In regard to consent decrees between the DOJ and PROs like BMI, the MMA changed the way judges are assigned to hear performance-royalty rate proceedings by making the assignments random. The MMA, however, did not override most aspects of the consent decree between the DOJ and BMI. In changing the way judges are selected to oversee proceedings relating to a consent decree, the MMA seems to be adjusting the way disputes will be adjudicated between the parties to the consent decree but not addressing many of the underlying causes of controversy. The MMA will hopefully make the process of royalty collection smoother for rights holders, but many of the disputes that exist between the PROs and the DOJ relating to their consent decrees are still in play. Therefore, the discussion of consent decree modification in this area remains relevant.
At the time of the consent decree’s creation in 1966, or even at the time of its amendment in 1994, the DOJ could not have envisioned the development of digital technologies, such as Spotify, Pandora, and Apple Music. Such significant changes in technology have raised questions over the propriety of allowing an industry to be regulated by an antitrust consent decree that was created at a time when the industry it regulates was almost unrecognizable.
Based on these concerns, BMI sought to modify the consent decree in 2014 but was blocked by the DOJ. Instead, the DOJ sought to reinterpret the consent decree in 2016 to change the way performance rights licensing operates by requiring the adoption of “full-work” licensing in place of the traditional practice of “fractional” licensing. If such a change were to be implemented, it would represent a seismic shift in the performance rights licensing industry that would lead to severe administrative, financial, and creative impacts for PROs and songwriters. After the DOJ announced its reinterpretation, BMI sought a declaratory judgment in federal district court that the consent decree does not require full-work licensing. The district court held in United States v. Broadcast Music, Inc., and the Second Circuit later affirmed, that the consent decree requires neither fractional nor full-work licensing, so either form of licensing would be permissible. As a result, there was no clear resolution to the dispute over licensing practices. Although the DOJ “lost” in Broadcast Music, Inc. and BMI “won,” the practical consequence of the ordeal is that the outdated terms of the consent decree still remain the same almost five years after BMI requested a modification. From a normative standpoint, it seems problematic that major players in a rapidly changing industry have been requesting modification for almost five years without any success.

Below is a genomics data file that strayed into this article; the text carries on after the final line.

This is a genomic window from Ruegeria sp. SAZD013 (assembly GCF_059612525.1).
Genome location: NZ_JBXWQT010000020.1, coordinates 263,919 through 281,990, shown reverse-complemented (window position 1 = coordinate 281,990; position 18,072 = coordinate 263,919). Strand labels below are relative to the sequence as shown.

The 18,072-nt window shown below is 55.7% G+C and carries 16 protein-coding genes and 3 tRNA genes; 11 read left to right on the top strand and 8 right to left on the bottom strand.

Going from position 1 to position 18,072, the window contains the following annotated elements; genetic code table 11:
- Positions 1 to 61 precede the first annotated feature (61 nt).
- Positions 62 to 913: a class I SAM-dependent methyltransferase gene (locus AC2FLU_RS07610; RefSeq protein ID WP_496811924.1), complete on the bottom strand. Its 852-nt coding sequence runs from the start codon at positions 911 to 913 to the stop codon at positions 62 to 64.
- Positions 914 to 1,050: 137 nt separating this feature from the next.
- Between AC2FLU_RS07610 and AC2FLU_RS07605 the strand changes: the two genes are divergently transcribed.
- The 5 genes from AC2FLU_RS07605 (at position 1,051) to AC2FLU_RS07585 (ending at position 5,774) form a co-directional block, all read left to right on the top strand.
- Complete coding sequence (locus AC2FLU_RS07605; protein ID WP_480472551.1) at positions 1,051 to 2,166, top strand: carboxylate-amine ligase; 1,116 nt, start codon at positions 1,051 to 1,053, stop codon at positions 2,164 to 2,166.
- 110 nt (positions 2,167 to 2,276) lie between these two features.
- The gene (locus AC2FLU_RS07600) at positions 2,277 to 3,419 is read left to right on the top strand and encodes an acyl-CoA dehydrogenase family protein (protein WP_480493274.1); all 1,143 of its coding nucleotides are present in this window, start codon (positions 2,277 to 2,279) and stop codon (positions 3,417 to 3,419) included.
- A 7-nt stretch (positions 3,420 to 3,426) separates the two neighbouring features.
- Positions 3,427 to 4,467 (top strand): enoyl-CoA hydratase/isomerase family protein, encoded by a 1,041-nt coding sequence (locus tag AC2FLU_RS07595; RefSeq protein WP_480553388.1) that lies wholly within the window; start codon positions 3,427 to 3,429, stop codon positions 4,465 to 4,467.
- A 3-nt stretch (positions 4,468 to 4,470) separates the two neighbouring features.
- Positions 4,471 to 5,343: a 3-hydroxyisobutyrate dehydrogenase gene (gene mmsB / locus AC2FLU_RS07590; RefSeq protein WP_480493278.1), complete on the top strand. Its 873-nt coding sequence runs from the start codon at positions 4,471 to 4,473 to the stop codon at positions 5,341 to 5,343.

When viewed through that prism, everyone loses. When external forces demand changes in terms that cannot be effectuated, the industry as a whole becomes less efficient. If the performance rights licensing industry is not operating at an optimal level because it is governed by outdated consent decrees, then there are harmful consequences to PROs, songwriters, publishers, bar and restaurant owners, the DOJ, other music consumers, and the economy as a whole due to persistent inefficiencies that could be avoided by modifying the terms of the consent decree. As Thomas Jefferson once wrote in a letter to James Madison, “[T]he earth belongs in usufruct to the living,” and that sentiment still rings true several hundred years later. Intuitively, it does not make sense for the performance rights licensing industry—or any other industry for that matter—to be governed by terms that were created in a previous generation. In some ways, Jefferson’s statement rings even more true today in a world in which technologies like music streaming are advancing at a pace that has never been seen before. This Recent Development argues that the current precedent governing modification of consent decrees, which is characterized by inflexibility, is suboptimal for society because it hinders the timely adoption of important changes to consent decrees that are necessary for industries to keep pace with emerging technologies like music streaming. In response, the legal process of consent decree modification should be relaxed through the adoption of a new totality-of-the-circumstances test.